Escalating water and sewer bills have county officials concerned that there may be a problem lurking within the plumbing of the new courthouse facility.
Plumbing problems have plagued the new courthouse since the new facility opened its doors in July.
All warranty notices — including the replacement of malfunctioning flush valves and the correction of a problem that funnelled a constant flow of fresh water into the sewer system for more than two weeks — have been addressed, according to Bill Knowles, lead architect on the courthouse project.
“I don’t think you have a leak,” Knowles said. “If you did, the water would show up somewhere.”
However, water and sewer costs are up 176 percent since the majority of offices moved into the new facility.
Water usage has more than doubled and one monthly bill topped $10,000.
As the county worked through the anticipated “bugs” of the new facility, some plumbing issues were attributed to broken cinder blocks, rebar and miscellaneous debris found within the plumbing.
In previous meetings of the county commission, as commissioners became aware of the large amounts of debris that were being pulled from the new plumbing system, Earls eluded to possible sabotage of the system.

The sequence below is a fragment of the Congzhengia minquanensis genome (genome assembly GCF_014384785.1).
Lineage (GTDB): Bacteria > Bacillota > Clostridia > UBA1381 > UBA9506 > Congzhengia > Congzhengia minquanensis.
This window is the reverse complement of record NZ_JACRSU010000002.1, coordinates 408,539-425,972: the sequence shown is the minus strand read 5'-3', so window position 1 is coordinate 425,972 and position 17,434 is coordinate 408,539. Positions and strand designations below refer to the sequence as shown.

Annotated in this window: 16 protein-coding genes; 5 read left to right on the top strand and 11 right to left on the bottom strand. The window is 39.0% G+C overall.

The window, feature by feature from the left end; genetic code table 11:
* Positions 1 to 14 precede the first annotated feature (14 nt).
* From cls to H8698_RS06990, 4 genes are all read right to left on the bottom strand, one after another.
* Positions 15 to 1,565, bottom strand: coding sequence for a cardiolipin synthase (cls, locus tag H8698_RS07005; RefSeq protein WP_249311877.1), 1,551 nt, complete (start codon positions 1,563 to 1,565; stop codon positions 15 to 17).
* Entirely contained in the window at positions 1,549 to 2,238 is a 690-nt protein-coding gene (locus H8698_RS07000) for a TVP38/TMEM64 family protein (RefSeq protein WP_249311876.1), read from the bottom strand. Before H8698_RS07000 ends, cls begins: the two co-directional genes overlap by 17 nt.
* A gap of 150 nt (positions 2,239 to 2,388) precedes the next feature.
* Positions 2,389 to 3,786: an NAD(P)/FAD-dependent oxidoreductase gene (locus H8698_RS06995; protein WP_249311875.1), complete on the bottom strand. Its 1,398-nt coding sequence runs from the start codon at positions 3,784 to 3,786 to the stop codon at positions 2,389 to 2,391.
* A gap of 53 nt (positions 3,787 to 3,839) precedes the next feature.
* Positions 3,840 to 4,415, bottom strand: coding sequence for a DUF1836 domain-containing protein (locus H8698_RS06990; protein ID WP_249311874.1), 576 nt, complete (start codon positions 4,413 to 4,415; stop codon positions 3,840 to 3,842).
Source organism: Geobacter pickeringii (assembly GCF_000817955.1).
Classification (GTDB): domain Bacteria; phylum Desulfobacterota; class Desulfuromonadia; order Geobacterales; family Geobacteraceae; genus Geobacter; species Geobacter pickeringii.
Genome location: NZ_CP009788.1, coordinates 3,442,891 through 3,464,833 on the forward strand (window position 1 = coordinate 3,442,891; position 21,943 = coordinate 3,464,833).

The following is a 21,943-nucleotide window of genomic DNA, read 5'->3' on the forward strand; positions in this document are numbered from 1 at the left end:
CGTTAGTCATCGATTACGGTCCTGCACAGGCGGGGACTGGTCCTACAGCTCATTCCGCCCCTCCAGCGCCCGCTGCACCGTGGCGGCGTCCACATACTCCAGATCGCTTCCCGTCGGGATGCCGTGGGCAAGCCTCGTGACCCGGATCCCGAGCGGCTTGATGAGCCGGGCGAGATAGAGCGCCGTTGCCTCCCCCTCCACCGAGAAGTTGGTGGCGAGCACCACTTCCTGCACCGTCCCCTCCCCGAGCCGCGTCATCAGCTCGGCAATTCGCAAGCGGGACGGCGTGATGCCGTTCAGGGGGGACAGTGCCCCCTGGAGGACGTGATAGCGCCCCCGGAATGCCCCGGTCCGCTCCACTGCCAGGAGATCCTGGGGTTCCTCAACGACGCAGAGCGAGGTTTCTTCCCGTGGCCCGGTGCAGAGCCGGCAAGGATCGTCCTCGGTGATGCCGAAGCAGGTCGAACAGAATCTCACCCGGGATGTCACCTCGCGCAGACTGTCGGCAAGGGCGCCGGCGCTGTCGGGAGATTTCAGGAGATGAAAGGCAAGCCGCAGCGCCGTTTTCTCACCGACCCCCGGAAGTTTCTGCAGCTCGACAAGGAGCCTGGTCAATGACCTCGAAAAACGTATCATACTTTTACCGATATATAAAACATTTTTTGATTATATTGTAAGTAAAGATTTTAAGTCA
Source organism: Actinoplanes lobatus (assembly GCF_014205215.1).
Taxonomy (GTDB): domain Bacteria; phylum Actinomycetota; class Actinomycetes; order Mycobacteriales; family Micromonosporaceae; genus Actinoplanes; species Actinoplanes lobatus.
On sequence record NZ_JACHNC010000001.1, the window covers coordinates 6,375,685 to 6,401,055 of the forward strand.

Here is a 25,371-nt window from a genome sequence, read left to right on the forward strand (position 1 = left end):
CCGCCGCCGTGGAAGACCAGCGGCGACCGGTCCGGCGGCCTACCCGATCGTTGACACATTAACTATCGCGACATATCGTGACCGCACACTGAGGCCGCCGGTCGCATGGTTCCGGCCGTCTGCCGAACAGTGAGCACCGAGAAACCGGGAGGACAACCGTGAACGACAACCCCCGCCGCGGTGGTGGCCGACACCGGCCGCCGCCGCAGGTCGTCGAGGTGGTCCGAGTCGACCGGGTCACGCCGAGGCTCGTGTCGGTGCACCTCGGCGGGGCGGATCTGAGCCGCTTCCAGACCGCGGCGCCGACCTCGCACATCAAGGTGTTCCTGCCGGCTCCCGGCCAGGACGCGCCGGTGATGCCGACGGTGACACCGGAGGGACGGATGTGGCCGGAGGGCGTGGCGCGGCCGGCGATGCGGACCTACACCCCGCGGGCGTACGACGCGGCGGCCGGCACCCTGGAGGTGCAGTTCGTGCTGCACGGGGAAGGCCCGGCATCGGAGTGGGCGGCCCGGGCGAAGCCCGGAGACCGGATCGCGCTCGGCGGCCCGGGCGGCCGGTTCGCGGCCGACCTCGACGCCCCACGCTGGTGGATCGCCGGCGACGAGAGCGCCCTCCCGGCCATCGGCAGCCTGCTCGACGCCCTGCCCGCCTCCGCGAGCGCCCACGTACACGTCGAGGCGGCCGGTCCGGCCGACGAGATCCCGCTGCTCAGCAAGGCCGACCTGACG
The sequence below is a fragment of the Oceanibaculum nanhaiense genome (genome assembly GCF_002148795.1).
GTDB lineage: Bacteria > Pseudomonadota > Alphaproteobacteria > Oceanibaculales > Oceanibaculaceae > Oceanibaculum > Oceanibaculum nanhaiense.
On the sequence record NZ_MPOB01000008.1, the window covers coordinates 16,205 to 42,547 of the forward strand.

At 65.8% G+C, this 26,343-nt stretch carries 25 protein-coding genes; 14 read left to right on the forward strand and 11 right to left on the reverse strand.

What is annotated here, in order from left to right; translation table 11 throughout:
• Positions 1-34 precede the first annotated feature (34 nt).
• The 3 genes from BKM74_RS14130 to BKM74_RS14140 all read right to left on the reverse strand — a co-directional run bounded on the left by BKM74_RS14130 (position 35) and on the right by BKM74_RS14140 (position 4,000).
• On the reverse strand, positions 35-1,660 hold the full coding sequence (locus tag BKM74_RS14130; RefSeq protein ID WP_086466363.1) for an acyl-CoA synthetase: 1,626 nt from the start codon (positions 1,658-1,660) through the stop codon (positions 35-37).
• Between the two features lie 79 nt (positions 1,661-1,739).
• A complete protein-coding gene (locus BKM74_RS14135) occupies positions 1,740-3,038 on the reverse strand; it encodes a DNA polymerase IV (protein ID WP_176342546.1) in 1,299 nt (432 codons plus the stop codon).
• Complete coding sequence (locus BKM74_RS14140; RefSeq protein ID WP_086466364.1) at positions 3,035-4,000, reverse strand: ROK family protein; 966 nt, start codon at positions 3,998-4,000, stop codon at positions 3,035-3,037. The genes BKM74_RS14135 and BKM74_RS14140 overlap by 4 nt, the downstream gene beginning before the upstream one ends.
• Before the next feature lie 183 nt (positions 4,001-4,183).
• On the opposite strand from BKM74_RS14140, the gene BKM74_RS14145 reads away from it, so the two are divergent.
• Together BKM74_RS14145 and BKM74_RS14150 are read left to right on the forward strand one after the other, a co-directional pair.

He said that he hoped the problems were temporary and, once all of the debris was removed, the problems would stop.
“We have got to find the problem,” Commission Chairman Russell Ears said.
Over the Christmas holiday, maintenance workers were instructed to shut off the water throughout both the new and old facilities and monitor the water meter to see if it showed evidence of water movement.
Tim Wilson, assistant city manager for the City of Miami, said that the city will check everything on its side of the meter for anything unusual.
“There are many variables to consider,” Wilson said. “There are many things that could cause the problem. We will do all we can to help find the problem.”
Currently, three offices are still operating in the old courthouse.
Maintenance supervisor Kenneth Leggett said last week that he had checked the old facility for leaks and found none.